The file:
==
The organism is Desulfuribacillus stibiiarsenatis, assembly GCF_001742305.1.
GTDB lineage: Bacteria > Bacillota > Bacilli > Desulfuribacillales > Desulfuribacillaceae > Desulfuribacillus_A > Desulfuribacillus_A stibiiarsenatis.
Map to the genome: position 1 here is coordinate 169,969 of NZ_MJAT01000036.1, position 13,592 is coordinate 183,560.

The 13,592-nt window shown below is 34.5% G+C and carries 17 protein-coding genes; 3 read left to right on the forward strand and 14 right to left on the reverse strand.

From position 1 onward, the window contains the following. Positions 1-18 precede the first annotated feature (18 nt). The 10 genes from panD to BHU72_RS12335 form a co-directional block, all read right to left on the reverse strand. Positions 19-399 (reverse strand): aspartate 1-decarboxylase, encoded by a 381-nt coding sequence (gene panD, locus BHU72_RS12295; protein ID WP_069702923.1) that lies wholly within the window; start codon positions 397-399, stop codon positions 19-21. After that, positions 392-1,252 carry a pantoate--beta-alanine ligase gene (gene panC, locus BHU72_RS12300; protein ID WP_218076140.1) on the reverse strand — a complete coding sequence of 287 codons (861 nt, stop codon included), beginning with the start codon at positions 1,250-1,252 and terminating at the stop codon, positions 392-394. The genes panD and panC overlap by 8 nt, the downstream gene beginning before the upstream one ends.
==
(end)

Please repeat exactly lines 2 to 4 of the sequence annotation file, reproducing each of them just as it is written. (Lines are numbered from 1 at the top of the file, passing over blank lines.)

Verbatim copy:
GTDB lineage: Bacteria > Bacillota > Bacilli > Desulfuribacillales > Desulfuribacillaceae > Desulfuribacillus_A > Desulfuribacillus_A stibiiarsenatis.
Map to the genome: position 1 here is coordinate 169,969 of NZ_MJAT01000036.1, position 13,592 is coordinate 183,560.

The 13,592-nt window shown below is 34.5% G+C and carries 17 protein-coding genes; 3 read left to right on the forward strand and 14 right to left on the reverse strand.